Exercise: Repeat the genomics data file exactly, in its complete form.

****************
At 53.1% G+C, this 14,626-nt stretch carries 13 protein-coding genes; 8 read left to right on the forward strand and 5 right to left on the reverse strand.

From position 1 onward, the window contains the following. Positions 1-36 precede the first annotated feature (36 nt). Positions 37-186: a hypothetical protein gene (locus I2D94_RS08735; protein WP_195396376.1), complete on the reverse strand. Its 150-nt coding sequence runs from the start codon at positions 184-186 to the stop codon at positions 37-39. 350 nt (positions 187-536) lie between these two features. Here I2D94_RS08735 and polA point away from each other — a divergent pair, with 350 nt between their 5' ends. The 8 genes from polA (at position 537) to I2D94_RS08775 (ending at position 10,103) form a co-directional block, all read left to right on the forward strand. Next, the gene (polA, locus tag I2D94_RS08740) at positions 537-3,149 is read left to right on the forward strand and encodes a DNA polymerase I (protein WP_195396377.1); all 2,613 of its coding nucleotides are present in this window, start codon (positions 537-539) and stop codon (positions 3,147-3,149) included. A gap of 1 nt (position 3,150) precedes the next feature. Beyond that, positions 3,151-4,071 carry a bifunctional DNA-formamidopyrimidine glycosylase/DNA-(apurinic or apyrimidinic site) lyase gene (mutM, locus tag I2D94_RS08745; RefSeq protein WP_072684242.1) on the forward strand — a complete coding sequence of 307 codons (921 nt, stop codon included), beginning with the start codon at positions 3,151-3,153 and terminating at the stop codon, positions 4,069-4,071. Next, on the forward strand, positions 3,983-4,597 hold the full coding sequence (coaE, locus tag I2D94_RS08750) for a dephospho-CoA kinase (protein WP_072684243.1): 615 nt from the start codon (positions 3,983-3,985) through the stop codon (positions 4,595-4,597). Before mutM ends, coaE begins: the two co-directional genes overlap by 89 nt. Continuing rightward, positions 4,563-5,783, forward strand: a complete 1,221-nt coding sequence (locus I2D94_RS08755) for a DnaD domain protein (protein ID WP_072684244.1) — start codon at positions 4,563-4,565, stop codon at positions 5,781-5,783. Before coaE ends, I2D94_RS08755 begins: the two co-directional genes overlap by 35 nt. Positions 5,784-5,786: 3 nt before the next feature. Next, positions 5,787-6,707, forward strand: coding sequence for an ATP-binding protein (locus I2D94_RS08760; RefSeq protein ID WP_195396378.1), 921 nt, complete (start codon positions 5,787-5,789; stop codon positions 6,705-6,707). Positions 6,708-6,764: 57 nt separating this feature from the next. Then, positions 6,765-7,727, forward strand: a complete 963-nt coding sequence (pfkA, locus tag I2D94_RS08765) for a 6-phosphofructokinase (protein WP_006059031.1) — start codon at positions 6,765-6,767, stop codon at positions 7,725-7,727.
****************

At 53.1% G+C, this 14,626-nt stretch carries 13 protein-coding genes; 8 read left to right on the forward strand and 5 right to left on the reverse strand.

From position 1 onward, the window contains the following. Positions 1-36 precede the first annotated feature (36 nt). Positions 37-186: a hypothetical protein gene (locus I2D94_RS08735; protein WP_195396376.1), complete on the reverse strand. Its 150-nt coding sequence runs from the start codon at positions 184-186 to the stop codon at positions 37-39. 350 nt (positions 187-536) lie between these two features. Here I2D94_RS08735 and polA point away from each other — a divergent pair, with 350 nt between their 5' ends. The 8 genes from polA (at position 537) to I2D94_RS08775 (ending at position 10,103) form a co-directional block, all read left to right on the forward strand. Next, the gene (polA, locus tag I2D94_RS08740) at positions 537-3,149 is read left to right on the forward strand and encodes a DNA polymerase I (protein WP_195396377.1); all 2,613 of its coding nucleotides are present in this window, start codon (positions 537-539) and stop codon (positions 3,147-3,149) included. A gap of 1 nt (position 3,150) precedes the next feature. Beyond that, positions 3,151-4,071 carry a bifunctional DNA-formamidopyrimidine glycosylase/DNA-(apurinic or apyrimidinic site) lyase gene (mutM, locus tag I2D94_RS08745; RefSeq protein WP_072684242.1) on the forward strand — a complete coding sequence of 307 codons (921 nt, stop codon included), beginning with the start codon at positions 3,151-3,153 and terminating at the stop codon, positions 4,069-4,071. Next, on the forward strand, positions 3,983-4,597 hold the full coding sequence (coaE, locus tag I2D94_RS08750) for a dephospho-CoA kinase (protein WP_072684243.1): 615 nt from the start codon (positions 3,983-3,985) through the stop codon (positions 4,595-4,597). Before mutM ends, coaE begins: the two co-directional genes overlap by 89 nt. Continuing rightward, positions 4,563-5,783, forward strand: a complete 1,221-nt coding sequence (locus I2D94_RS08755) for a DnaD domain protein (protein ID WP_072684244.1) — start codon at positions 4,563-4,565, stop codon at positions 5,781-5,783. Before coaE ends, I2D94_RS08755 begins: the two co-directional genes overlap by 35 nt. Positions 5,784-5,786: 3 nt before the next feature. Next, positions 5,787-6,707, forward strand: coding sequence for an ATP-binding protein (locus I2D94_RS08760; RefSeq protein ID WP_195396378.1), 921 nt, complete (start codon positions 5,787-5,789; stop codon positions 6,705-6,707). Positions 6,708-6,764: 57 nt separating this feature from the next. Then, positions 6,765-7,727, forward strand: a complete 963-nt coding sequence (pfkA, locus tag I2D94_RS08765) for a 6-phosphofructokinase (protein WP_006059031.1) — start codon at positions 6,765-6,767, stop codon at positions 7,725-7,727.